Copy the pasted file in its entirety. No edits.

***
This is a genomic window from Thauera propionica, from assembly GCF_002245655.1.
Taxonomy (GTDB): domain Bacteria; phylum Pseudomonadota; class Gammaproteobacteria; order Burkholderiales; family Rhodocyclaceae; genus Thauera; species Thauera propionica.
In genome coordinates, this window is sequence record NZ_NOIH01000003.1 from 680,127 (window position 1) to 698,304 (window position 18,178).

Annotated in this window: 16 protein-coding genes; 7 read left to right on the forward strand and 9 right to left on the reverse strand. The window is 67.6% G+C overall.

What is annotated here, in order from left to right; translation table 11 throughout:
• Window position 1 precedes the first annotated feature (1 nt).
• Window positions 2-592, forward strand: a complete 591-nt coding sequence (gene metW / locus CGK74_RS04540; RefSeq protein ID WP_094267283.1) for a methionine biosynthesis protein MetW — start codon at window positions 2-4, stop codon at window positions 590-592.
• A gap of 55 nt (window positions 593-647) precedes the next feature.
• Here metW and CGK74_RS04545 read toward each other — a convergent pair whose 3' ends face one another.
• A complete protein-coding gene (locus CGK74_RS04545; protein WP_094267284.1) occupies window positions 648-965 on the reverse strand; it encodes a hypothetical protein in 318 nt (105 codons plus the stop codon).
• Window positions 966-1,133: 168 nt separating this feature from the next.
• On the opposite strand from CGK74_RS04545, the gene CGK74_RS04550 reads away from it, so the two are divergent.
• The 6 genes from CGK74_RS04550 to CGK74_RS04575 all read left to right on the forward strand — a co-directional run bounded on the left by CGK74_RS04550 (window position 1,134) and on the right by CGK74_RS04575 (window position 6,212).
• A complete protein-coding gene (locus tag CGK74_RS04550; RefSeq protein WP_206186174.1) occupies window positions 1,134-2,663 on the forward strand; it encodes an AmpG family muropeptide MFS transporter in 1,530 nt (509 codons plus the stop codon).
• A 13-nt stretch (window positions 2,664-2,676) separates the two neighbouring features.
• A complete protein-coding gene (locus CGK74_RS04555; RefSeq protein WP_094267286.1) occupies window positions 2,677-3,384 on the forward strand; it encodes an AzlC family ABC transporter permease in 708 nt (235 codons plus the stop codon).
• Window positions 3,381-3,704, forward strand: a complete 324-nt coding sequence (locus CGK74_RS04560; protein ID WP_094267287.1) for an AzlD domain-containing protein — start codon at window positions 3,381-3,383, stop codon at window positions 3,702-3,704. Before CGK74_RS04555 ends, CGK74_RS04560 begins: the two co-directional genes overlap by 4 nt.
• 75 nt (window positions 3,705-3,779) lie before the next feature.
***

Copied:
This is a genomic window from Thauera propionica, from assembly GCF_002245655.1.
Taxonomy (GTDB): domain Bacteria; phylum Pseudomonadota; class Gammaproteobacteria; order Burkholderiales; family Rhodocyclaceae; genus Thauera; species Thauera propionica.
In genome coordinates, this window is sequence record NZ_NOIH01000003.1 from 680,127 (window position 1) to 698,304 (window position 18,178).

Annotated in this window: 16 protein-coding genes; 7 read left to right on the forward strand and 9 right to left on the reverse strand. The window is 67.6% G+C overall.

What is annotated here, in order from left to right; translation table 11 throughout:
• Window position 1 precedes the first annotated feature (1 nt).
• Window positions 2-592, forward strand: a complete 591-nt coding sequence (gene metW / locus CGK74_RS04540; RefSeq protein ID WP_094267283.1) for a methionine biosynthesis protein MetW — start codon at window positions 2-4, stop codon at window positions 590-592.
• A gap of 55 nt (window positions 593-647) precedes the next feature.
• Here metW and CGK74_RS04545 read toward each other — a convergent pair whose 3' ends face one another.
• A complete protein-coding gene (locus CGK74_RS04545; protein WP_094267284.1) occupies window positions 648-965 on the reverse strand; it encodes a hypothetical protein in 318 nt (105 codons plus the stop codon).
• Window positions 966-1,133: 168 nt separating this feature from the next.
• On the opposite strand from CGK74_RS04545, the gene CGK74_RS04550 reads away from it, so the two are divergent.
• The 6 genes from CGK74_RS04550 to CGK74_RS04575 all read left to right on the forward strand — a co-directional run bounded on the left by CGK74_RS04550 (window position 1,134) and on the right by CGK74_RS04575 (window position 6,212).
• A complete protein-coding gene (locus tag CGK74_RS04550; RefSeq protein WP_206186174.1) occupies window positions 1,134-2,663 on the forward strand; it encodes an AmpG family muropeptide MFS transporter in 1,530 nt (509 codons plus the stop codon).
• A 13-nt stretch (window positions 2,664-2,676) separates the two neighbouring features.
• A complete protein-coding gene (locus CGK74_RS04555; RefSeq protein WP_094267286.1) occupies window positions 2,677-3,384 on the forward strand; it encodes an AzlC family ABC transporter permease in 708 nt (235 codons plus the stop codon).
• Window positions 3,381-3,704, forward strand: a complete 324-nt coding sequence (locus CGK74_RS04560; protein ID WP_094267287.1) for an AzlD domain-containing protein — start codon at window positions 3,381-3,383, stop codon at window positions 3,702-3,704. Before CGK74_RS04555 ends, CGK74_RS04560 begins: the two co-directional genes overlap by 4 nt.
• 75 nt (window positions 3,705-3,779) lie before the next feature.